• Transport information, including aircraft type, loaded miles, and pick-up (origin ZIP code) and drop-off (destination ZIP code) locations; whether the transport was emergent or nonemergent; whether the transport was an inter-facility transport; and, to the extent this information is available to the plan or issuer, the service delivery model of the provider (such as government-sponsored [federal, state, county, city/township, other municipal], public-private partnership, tribally operated program in Alaska, hospital-owned or sponsored program, hospital independent partnership [hybrid] program or independent)
  • Whether the provider had a contract with the group health plan to furnish air ambulance services under the plan
  • Claim adjudication information (including whether the claim was paid, denied or appealed), denial reason and appeal outcome
  • Claim payment information, including submitted charges, amounts paid by each payor and cost-sharing amount, if applicable

Future guidance will provide details on the data submission process.

Going forward

  • Employers must prepare to submit the required air ambulance data to HHS by March 31, 2023 (for calendar year 2022) and March 30, 2024 (for calendar year 2023).
  • Employers of fully insured group health plans should discuss this requirement with their health insurer and have it in writing that the insurer is responsible for submitting the required information.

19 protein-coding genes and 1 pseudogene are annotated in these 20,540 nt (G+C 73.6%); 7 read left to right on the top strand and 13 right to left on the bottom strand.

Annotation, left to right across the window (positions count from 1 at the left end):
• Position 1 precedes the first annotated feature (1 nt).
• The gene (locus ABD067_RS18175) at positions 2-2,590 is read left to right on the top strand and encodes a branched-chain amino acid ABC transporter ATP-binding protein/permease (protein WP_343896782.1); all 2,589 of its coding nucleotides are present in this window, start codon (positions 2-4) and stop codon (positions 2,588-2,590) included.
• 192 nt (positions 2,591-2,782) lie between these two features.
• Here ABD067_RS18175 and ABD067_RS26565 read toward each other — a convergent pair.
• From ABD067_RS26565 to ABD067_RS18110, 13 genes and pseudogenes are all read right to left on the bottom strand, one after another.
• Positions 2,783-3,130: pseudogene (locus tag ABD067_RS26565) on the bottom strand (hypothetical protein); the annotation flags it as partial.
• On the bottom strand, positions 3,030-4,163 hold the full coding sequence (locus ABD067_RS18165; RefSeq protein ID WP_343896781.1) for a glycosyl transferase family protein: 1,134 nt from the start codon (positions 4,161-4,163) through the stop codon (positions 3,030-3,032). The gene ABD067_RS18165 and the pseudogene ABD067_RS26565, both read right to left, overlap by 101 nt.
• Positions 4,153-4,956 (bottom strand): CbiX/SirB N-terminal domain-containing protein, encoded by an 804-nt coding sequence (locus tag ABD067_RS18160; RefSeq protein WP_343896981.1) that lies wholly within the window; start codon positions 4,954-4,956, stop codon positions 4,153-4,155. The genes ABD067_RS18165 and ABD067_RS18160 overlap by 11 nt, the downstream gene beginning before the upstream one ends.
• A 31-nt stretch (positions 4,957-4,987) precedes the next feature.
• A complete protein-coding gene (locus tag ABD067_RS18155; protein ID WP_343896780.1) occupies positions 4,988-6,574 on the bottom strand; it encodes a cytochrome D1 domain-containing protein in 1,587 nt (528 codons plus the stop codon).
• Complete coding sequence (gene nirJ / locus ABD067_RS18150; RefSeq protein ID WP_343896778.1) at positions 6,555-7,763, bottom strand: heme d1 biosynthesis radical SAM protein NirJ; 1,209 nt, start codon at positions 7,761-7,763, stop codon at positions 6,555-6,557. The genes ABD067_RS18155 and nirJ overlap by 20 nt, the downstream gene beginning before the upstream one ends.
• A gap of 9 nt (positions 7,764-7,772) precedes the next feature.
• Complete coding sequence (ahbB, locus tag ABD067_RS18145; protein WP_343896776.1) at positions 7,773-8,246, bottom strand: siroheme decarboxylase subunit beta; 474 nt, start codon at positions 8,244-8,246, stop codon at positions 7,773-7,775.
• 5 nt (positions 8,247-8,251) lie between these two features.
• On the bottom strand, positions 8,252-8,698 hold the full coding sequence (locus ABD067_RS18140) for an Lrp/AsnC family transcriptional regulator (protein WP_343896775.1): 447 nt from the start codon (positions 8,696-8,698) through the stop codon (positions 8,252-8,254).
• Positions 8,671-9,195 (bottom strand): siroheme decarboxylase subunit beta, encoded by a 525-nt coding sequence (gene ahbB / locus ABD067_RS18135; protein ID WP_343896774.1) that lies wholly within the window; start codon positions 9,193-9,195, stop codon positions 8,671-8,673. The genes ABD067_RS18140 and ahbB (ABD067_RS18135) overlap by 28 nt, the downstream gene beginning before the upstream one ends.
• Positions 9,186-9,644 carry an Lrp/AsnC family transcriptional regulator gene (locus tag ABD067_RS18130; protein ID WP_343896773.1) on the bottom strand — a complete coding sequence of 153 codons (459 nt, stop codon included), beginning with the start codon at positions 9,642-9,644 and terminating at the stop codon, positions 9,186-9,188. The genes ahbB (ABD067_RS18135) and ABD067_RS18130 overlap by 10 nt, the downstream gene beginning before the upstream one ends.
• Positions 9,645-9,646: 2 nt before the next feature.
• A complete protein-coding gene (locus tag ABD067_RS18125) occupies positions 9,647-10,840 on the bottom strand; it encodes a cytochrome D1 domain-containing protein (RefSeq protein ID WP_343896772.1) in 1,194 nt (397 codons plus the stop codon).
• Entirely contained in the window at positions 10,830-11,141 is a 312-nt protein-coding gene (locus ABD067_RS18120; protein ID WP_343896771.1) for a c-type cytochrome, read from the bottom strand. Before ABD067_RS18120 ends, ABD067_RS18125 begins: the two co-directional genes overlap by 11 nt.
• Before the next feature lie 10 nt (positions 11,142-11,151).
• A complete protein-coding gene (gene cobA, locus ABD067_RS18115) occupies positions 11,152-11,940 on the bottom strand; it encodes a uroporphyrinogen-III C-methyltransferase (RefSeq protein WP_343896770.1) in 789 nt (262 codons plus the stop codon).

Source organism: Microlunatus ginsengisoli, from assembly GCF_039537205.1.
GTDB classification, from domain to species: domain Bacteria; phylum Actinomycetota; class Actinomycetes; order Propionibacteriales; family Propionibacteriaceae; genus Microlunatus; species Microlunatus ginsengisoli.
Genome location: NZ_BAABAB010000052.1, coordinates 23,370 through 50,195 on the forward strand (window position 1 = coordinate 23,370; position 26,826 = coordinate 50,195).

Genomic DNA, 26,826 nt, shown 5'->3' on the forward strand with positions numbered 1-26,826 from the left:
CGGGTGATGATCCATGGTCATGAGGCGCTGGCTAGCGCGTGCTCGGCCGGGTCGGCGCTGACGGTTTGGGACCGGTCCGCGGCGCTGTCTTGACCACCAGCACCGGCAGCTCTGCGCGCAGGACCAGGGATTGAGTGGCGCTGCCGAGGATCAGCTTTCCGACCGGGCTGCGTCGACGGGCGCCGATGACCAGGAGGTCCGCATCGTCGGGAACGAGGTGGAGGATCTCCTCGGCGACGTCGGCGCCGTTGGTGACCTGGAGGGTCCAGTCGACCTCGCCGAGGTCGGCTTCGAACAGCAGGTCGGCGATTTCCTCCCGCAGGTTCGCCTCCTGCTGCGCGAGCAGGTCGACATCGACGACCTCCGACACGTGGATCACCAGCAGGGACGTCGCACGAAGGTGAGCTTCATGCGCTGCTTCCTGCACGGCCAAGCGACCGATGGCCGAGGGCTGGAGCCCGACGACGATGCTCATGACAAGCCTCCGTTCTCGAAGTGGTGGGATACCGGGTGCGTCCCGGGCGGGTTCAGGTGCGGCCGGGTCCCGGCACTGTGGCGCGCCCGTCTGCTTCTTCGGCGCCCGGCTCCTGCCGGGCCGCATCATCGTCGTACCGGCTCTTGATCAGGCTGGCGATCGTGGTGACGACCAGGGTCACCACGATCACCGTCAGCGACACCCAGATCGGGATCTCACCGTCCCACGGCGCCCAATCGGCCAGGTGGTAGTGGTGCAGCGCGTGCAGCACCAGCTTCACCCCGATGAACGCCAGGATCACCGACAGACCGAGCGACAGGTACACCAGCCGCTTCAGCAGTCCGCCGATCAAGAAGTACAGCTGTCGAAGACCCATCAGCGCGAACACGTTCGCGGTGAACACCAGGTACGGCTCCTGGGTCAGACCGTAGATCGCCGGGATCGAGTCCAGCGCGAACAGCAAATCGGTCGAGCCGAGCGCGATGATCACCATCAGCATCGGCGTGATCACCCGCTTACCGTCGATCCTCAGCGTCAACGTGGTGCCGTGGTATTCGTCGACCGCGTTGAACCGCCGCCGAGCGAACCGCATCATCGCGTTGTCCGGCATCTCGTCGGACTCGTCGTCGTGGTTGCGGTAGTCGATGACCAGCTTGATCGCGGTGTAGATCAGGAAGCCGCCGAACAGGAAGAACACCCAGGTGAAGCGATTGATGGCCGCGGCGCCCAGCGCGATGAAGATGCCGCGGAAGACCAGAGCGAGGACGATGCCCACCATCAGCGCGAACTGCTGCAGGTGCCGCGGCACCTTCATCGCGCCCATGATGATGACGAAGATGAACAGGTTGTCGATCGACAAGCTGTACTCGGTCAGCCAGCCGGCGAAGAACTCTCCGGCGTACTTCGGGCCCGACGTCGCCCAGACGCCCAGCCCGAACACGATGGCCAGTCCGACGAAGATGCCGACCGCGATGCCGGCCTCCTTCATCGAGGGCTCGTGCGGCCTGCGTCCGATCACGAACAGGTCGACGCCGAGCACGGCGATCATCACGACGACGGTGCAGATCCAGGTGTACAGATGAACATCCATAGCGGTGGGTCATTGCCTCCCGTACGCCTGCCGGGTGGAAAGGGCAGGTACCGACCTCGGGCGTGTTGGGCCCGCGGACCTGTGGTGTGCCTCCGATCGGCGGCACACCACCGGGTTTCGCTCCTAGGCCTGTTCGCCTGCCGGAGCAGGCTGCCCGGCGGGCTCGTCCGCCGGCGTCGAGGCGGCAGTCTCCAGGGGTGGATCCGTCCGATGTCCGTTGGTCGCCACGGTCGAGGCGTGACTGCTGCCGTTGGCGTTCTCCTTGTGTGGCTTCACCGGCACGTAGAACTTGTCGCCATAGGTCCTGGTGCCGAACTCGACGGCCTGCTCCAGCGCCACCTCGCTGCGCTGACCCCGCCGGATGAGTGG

• Employers sponsoring self-insured group health plans should consider a written agreement with their TPAs for submitting the required air ambulance services data. Note that TPAs may charge an additional fee for this service, and plans would still maintain the overall responsibility for submitting the information.


1 For more information on the NSA’s surprise medical billing requirements, see “2020 year-end COVID-19 stimulus law: Health and benefit implications,” Insider, January 2021.

2 See “Departments issue FAQs delaying health care transparency requirements,” Insider, September 2021.

Title File Type File Size
Insider September 2021 PDF .3 MB

Senior Regulatory Advisor, Health and Benefits

Senior Regulatory Advisor, Health and Benefits

Contact us